was expressed in her fiat ('Let it be done unto me…'), when, even though not
fully understanding what was being asked of her, she unconditionally accepted
to submit to God's plan.
Mary's greatness was not only in being chosen to be the
mother of Jesus but also in her total acceptance of that responsibility in
faith and trust, accepting all that it might entail. She had no idea the price
she would have to pay to be the mother of Jesus. But like her Son she had
emptied herself in total service to Him and today we celebrate her reward: her
being raised to the highest place among the human race.
"From this day forward all generations will call me
blessed." This is not a statement made in arrogance but in humble
thanksgiving to God. She rejoices and is deeply grateful for being chosen for
this privilege. Her being chosen is simply another sign of God's desire that
the poor, the weak, and the exploited of this world are to be the special
recipients of God's love and care. Mary expresses this in the last part of her
Magnificat: "He has shown strength with His arm; He has scattered the
proud in their conceit. He has cast down the mighty from their thrones and has
lifted up the lowly. He has filled the hungry with good things; the rich He
has sent away empty."
In this beautiful prayer, Mary foreshadows the mission of
her Son who says those who hunger and thirst for holiness will be satisfied and
those who are rich in arrogance have already received their reward.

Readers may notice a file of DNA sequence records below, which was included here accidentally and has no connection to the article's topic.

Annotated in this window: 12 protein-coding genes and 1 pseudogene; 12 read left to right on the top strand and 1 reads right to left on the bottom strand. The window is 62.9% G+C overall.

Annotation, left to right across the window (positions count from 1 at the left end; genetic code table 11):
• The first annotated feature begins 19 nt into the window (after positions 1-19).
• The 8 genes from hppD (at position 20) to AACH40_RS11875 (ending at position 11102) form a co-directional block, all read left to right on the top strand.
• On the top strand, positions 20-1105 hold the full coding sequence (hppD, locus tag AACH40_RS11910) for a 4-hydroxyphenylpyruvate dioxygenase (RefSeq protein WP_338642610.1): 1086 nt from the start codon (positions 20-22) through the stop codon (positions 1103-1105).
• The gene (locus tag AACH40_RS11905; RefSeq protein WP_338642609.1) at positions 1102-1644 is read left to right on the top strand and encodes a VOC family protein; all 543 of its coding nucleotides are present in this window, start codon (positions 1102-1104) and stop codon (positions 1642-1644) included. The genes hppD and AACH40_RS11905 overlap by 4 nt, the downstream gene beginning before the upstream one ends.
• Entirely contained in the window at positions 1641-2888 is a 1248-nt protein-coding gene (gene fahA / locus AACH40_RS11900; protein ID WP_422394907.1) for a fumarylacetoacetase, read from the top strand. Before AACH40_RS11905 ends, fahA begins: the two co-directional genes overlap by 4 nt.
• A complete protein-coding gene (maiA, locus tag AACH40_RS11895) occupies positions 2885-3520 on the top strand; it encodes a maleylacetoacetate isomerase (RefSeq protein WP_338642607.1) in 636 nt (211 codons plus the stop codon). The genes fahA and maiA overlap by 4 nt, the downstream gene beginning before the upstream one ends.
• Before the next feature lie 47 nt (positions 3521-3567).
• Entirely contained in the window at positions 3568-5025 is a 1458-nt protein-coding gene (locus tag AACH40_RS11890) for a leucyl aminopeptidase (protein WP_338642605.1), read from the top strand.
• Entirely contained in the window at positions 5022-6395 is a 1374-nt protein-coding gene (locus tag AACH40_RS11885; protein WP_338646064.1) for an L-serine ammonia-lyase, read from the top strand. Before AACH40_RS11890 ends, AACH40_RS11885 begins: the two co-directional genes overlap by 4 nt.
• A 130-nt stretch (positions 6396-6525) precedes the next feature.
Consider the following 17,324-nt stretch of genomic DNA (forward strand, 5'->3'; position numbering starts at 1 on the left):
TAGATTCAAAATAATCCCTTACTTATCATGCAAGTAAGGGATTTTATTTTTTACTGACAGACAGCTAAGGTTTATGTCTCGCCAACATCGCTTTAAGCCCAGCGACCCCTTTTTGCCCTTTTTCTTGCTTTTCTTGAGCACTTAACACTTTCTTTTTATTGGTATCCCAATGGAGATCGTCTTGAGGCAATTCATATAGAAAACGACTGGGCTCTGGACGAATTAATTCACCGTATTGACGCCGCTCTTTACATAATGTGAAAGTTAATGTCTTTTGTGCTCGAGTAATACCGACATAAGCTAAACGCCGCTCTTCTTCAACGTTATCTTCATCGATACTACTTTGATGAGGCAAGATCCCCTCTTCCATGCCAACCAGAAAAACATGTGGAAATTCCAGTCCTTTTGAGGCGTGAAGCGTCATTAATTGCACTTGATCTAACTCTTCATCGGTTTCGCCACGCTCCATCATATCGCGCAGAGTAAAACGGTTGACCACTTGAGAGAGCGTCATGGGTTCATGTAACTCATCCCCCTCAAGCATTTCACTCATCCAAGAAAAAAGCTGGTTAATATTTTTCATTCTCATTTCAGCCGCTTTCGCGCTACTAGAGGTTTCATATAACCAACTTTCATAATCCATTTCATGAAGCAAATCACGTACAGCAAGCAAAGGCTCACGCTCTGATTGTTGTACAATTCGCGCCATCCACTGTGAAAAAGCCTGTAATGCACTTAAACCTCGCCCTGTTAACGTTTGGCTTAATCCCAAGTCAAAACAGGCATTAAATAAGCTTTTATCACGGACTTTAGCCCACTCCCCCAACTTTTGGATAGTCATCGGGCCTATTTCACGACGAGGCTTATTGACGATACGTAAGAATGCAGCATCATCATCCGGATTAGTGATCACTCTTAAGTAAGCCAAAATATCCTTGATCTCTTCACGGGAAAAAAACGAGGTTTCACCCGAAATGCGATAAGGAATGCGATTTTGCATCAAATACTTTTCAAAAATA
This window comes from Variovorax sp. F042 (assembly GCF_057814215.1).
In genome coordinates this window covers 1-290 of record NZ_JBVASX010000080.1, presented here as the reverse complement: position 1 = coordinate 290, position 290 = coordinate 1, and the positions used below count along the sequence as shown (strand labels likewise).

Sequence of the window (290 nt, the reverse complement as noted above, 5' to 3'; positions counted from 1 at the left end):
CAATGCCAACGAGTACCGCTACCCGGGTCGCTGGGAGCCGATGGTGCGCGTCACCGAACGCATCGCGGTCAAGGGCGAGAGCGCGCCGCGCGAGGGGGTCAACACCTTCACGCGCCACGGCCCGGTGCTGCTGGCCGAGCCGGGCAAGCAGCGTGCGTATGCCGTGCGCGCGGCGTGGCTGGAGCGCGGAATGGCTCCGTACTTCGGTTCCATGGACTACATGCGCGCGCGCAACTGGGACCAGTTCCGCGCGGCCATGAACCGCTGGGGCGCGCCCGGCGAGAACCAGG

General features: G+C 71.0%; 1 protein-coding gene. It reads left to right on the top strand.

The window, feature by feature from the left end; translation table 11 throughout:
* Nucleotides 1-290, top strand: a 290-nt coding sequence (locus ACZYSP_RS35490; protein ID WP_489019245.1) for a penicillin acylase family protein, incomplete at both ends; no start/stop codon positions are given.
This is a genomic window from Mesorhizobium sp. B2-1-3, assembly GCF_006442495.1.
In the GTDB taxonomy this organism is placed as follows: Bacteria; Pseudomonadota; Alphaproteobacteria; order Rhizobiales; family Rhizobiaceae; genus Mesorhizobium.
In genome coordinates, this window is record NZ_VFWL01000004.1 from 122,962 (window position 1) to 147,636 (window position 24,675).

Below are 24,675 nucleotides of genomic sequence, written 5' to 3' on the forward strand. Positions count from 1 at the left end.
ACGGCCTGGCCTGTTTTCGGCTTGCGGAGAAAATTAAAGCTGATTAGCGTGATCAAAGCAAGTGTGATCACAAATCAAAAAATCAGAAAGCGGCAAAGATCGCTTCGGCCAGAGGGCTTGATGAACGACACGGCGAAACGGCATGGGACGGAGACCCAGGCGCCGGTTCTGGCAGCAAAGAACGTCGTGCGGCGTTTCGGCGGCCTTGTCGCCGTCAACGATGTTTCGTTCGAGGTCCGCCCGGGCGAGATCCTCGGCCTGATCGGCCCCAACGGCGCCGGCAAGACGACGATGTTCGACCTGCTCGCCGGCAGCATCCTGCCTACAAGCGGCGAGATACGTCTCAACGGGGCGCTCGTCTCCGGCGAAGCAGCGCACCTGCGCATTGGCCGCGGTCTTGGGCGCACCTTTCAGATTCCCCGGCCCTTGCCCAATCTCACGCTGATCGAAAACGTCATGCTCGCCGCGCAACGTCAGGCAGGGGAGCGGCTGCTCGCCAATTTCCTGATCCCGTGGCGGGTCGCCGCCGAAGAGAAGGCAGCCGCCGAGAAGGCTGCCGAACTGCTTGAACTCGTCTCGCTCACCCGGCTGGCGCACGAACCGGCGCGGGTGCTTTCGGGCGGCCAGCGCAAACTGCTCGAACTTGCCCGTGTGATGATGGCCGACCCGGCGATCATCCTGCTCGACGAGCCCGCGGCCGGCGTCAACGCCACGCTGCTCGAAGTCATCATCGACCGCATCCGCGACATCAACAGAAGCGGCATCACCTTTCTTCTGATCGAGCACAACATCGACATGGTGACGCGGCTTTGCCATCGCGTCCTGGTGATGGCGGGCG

My brothers and sisters in Christ, Jesus, the Son of God who
died on the Cross is the very first among the risen, seated at the right hand
of His Father. He is, in Paul's words, "the first fruits of those who
have died . . . for as all die in Adam, so all shall be brought to life in
Christ, but each one in proper order". Jesus is first of all but next in
order surely comes his Mother. All of us, as followers of Christ with His
Blessed Mother, look forward to the day when we too can share the glory of
heaven with her. But for now, we ask her to remember us as we continue our
journey on earth and to intercede for us with her Son that, like her, we may
remain true to our call to holiness as faithful disciples of Christ.
May we know God's will for us at all times and, like Mary,
give our unconditional "Yes" and allow God to work powerfully in our lives so
that we may be with Him forever in heaven.
(This homily was originally posted Ignatius Insight on August 15, 2009.)
Related IgnatiusInsight.com Articles and Excerpts:
Fairest Daughter of the Father: On the Solemnity of the
Assumption | Rev. Charles M. Mangan
The Blessed Virgin in the History of
Christianity | John A. Hardon, S.J.
"Hail, Full of Grace": Mary, the Mother of Believers |
Joseph Cardinal Ratzinger
Mary in Feminist Theology: Mother of God or Domesticated Goddess? |
Fr. Manfred Hauke
Excerpts from The Rosary: Chain of Hope | Fr.
Benedict Groeschel, C.F.R.
The Past Her Prelude: Marian Imagery in the Old
Testament | Sandra Miesel
Mary, Matchless in Grace | John Saward
Mary | The Introduction to Mary in the Middle Ages | by Luigi Gambero
Mary | Dr. James Hitchcock
Born of the Virgin Mary | Paul Claudel
Assumed Into Mother's
Arms | Carl E. Olson
Contemplates the Mother | Erasmo Leiva-Merikakis
Harold Burke-Sivers, MTS is a deacon in the Archdiocese of Portland, Oregon, and
the founder of Aurem
Cordis, an apostolate dedicated "to promote the truth and beauty
of the gospel by encouraging others to submit themselves freely to the
life-giving love of the Trinity and to become living witnesses to that
love in the world." Deacon Burke-Sivers gives talks around the country
on spirituality, family life, lay vocations, and other topics, and has
appeared on "Catholic Answers Live", EWTN, and many local television and
radio programs. He has a BA in economics from Notre Dame and an MTS from
the University of Dallas. He, his wife Colleen, and their four children
live in Portland, Oregon.